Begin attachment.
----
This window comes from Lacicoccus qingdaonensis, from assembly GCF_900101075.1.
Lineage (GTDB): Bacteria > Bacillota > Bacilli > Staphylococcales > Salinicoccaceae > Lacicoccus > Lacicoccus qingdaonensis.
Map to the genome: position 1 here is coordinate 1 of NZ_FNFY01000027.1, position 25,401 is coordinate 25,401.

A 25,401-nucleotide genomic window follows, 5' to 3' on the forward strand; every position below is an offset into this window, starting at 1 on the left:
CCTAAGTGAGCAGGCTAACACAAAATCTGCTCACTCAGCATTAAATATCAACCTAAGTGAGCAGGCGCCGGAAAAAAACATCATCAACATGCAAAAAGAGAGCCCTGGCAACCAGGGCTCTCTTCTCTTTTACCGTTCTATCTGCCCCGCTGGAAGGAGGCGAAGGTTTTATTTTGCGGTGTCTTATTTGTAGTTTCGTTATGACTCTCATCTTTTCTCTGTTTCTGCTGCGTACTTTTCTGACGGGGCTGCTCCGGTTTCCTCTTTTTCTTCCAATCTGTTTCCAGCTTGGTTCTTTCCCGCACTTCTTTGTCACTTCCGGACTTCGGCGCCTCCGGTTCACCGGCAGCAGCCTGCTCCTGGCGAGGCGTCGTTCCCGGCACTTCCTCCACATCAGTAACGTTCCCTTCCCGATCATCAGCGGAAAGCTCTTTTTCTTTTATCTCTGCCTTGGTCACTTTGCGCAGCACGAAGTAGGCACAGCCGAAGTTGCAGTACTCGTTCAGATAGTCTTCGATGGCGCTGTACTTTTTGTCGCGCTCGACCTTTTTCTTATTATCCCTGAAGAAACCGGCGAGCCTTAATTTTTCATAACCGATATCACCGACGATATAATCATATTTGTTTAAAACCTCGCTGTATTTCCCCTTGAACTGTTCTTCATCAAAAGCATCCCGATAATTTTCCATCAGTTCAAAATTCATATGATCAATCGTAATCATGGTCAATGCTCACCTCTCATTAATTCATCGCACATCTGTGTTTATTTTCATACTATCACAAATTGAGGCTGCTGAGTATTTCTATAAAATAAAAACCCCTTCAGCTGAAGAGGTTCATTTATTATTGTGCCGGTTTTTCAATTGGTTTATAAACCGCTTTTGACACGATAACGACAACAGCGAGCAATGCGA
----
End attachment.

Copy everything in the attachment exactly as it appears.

This window comes from Lacicoccus qingdaonensis, from assembly GCF_900101075.1.
Lineage (GTDB): Bacteria > Bacillota > Bacilli > Staphylococcales > Salinicoccaceae > Lacicoccus > Lacicoccus qingdaonensis.
Map to the genome: position 1 here is coordinate 1 of NZ_FNFY01000027.1, position 25,401 is coordinate 25,401.

A 25,401-nucleotide genomic window follows, 5' to 3' on the forward strand; every position below is an offset into this window, starting at 1 on the left:
CCTAAGTGAGCAGGCTAACACAAAATCTGCTCACTCAGCATTAAATATCAACCTAAGTGAGCAGGCGCCGGAAAAAAACATCATCAACATGCAAAAAGAGAGCCCTGGCAACCAGGGCTCTCTTCTCTTTTACCGTTCTATCTGCCCCGCTGGAAGGAGGCGAAGGTTTTATTTTGCGGTGTCTTATTTGTAGTTTCGTTATGACTCTCATCTTTTCTCTGTTTCTGCTGCGTACTTTTCTGACGGGGCTGCTCCGGTTTCCTCTTTTTCTTCCAATCTGTTTCCAGCTTGGTTCTTTCCCGCACTTCTTTGTCACTTCCGGACTTCGGCGCCTCCGGTTCACCGGCAGCAGCCTGCTCCTGGCGAGGCGTCGTTCCCGGCACTTCCTCCACATCAGTAACGTTCCCTTCCCGATCATCAGCGGAAAGCTCTTTTTCTTTTATCTCTGCCTTGGTCACTTTGCGCAGCACGAAGTAGGCACAGCCGAAGTTGCAGTACTCGTTCAGATAGTCTTCGATGGCGCTGTACTTTTTGTCGCGCTCGACCTTTTTCTTATTATCCCTGAAGAAACCGGCGAGCCTTAATTTTTCATAACCGATATCACCGACGATATAATCATATTTGTTTAAAACCTCGCTGTATTTCCCCTTGAACTGTTCTTCATCAAAAGCATCCCGATAATTTTCCATCAGTTCAAAATTCATATGATCAATCGTAATCATGGTCAATGCTCACCTCTCATTAATTCATCGCACATCTGTGTTTATTTTCATACTATCACAAATTGAGGCTGCTGAGTATTTCTATAAAATAAAAACCCCTTCAGCTGAAGAGGTTCATTTATTATTGTGCCGGTTTTTCAATTGGTTTATAAACCGCTTTTGACACGATAACGACAACAGCGAGCAATGCGA